How to add value to your freelance pitches
As a freelance journalist you sometimes have to go a step further than offering just your words. But don’t be discouraged, those extra steps can lead to more lucrative commissions. Here’s how to make your pitches more valuable to editors.
There’s truth in the phrase “a picture paints a thousand words”. You don’t have to be Annie Lebovitz for your photos to be appealing to an editor. They’re something that another publication doesn’t have, they create a visual story, and they’ll probably save an editor money – a photo agency or professional photographer will cost far more.
Whether you’ve got brilliant food photography skills or some strong shots of an event, don’t leave it to an editor to ask – attach some low-res jpegs with your pitch.
Journalists with newsdesk experience are skilled in getting exclusives for their stories. Go further than the press release, push for something unique. Ideally your full story would be for the publication alone – and priced accordingly – but getting an exclusive quote or two in a story can make your pitch really stand out. When you’ve nailed it, mention it in your subject line.
Offer your own experiences
Selling your personal stories comes with its set of considerations, especially if it’s something particularly traumatic, but you should certainly use your experiences to add weight to your pitches. It highlights why you’re connected to your stories.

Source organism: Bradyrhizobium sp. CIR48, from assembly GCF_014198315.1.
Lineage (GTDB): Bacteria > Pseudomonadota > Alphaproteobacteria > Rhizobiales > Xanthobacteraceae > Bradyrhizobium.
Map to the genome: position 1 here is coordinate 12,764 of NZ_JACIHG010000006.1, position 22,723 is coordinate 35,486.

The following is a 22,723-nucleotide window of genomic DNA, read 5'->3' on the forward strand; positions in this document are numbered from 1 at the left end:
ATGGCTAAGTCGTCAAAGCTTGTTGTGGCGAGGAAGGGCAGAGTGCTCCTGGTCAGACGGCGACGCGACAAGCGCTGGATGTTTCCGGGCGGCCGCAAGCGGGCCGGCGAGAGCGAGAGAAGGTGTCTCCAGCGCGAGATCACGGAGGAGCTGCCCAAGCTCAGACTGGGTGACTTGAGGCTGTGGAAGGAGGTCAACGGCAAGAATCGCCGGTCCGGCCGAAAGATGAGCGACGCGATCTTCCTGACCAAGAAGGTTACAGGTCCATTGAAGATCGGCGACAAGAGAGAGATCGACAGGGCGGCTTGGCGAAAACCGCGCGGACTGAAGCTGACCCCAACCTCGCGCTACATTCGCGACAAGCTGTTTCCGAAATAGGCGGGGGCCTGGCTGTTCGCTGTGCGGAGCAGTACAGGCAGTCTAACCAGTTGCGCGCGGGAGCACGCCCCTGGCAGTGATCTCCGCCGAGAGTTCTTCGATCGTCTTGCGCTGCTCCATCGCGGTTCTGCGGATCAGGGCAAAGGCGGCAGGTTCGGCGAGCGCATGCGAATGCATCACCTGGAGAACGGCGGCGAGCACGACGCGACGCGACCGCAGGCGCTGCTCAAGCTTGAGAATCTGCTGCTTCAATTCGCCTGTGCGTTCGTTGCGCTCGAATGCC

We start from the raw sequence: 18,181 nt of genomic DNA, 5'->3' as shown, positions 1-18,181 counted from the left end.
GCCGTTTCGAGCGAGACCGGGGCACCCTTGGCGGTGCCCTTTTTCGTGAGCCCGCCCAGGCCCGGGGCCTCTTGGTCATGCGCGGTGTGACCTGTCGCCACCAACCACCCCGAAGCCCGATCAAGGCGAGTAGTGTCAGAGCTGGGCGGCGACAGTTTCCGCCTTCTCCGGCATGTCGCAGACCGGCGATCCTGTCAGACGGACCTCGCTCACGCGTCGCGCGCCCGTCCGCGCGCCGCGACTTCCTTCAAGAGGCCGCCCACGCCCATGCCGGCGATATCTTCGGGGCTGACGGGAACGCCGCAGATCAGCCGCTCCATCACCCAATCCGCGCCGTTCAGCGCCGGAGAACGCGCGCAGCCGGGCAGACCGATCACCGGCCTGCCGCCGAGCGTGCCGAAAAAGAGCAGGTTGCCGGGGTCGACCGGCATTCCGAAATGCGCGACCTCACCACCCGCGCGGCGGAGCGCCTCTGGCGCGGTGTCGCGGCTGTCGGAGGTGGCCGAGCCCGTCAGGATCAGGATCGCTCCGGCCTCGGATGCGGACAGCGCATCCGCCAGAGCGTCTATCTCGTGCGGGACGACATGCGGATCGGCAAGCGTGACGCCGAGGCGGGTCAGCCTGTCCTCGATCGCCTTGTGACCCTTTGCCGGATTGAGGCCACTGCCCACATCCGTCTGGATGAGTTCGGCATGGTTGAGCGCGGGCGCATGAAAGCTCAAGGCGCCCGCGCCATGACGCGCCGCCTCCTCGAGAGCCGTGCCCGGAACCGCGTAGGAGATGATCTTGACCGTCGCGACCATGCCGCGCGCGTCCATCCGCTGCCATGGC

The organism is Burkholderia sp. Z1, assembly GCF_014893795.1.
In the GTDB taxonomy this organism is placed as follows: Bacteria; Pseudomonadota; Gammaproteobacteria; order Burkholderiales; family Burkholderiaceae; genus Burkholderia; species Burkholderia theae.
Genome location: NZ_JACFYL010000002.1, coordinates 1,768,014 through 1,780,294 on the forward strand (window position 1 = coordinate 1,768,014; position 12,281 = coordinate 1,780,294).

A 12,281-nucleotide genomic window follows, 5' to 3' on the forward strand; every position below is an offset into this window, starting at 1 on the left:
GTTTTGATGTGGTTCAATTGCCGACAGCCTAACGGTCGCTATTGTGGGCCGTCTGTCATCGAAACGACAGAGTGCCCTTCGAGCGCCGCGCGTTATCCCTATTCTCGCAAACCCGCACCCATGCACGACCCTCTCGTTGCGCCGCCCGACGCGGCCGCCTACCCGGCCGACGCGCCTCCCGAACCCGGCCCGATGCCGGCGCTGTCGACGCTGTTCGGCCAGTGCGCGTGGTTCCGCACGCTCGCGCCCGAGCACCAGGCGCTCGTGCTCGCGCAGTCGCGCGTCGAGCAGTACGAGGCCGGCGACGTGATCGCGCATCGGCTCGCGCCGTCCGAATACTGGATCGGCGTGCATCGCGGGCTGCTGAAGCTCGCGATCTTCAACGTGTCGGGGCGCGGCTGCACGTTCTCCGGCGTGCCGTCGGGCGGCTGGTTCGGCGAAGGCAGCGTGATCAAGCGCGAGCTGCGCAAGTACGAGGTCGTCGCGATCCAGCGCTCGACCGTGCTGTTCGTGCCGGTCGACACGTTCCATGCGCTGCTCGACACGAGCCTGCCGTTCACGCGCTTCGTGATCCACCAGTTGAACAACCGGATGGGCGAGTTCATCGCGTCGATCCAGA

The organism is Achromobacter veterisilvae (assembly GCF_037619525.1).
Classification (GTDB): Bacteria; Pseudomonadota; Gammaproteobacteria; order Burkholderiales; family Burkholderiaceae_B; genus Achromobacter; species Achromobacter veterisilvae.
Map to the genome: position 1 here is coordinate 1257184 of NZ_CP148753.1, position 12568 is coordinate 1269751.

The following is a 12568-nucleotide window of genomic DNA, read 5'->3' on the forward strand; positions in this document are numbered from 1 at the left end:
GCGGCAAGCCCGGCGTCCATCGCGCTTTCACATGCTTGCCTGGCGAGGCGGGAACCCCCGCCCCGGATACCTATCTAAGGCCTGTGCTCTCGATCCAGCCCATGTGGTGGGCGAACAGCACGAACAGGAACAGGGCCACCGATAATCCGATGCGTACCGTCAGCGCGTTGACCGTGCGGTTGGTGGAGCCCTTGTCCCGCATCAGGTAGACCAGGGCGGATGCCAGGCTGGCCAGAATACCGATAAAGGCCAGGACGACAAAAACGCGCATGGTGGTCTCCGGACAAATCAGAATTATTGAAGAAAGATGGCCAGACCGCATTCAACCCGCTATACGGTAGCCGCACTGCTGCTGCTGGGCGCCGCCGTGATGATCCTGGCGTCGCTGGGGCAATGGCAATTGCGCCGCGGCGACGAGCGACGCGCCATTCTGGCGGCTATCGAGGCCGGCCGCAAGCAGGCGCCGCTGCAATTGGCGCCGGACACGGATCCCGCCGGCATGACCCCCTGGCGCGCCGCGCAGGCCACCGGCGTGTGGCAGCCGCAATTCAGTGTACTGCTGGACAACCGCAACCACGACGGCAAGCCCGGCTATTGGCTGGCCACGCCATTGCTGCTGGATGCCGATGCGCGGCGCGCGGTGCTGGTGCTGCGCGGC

Pitching a travel story about the Great Barrier Reef? Mention that you worked as a marine biologist. Use your life experience to weave a unique context into what you’re selling and add an authenticity to your pieces. You don’t have to be writing first-person pieces, but your experience holds value.
Offer case studies and interviews
It can be tricky for freelancers to line up interviews before getting commissioned, but as long as you know exactly what you’re pitching and can express this clearly to a PR before you start approaching editors, you’ll have a unique pitch.
“PR people absolutely understand that not every piece or idea will have been commissioned, but are happy to help make this a reality,” says professional PR coach Natalie Trice. “Offering clear guidelines about what you need and when you need it, is a really good starting point. The clearer the brief, the easier it is for me to deliver.”
For a clear PR brief, you need to do some more groundwork before you start pitching editors. “If finances have to be disclosed by a case study, mention that from the start as it can be a deal breaker in some cases. If it's urgent, say that as we know that we really need to get on and look at the details. Good PR people are out there wanting to help, and the results can be brilliant.”
Offer backup options
Even if you can’t nail an interview immediately, naming a handful of potential interviewees in your pitch is useful – it shows you’ve done your research and gives an editor the chance to suggest alternatives. Backup options are vital.
Case studies are so useful to an editor and pitching box outs really helps an editor visualise your piece on their pages. Suggesting a couple of ideas can bump your article from one page to two, and your rate goes up with it.
You don’t need to be a data journalist to provide helpful insight into statistics. Recent studies, surveys, and facts and figures can help give your pitch a relevant hook. If you’ve had a pitch floating around that you’ve not been able to place, give it a boost with some stats or a recent study. That extra research could land you the commission.
Sian Meades-Williams is a freelance writer, editor of the FWJ (Freelance Writing Jobs) weekly enewsletter and co-editor of the lifestyle newsletter Domestic Sluttery.
Sian is also an author and you can preorder a copy of her book The Pyjama Myth: the Freelance Writer's Survival Guide here.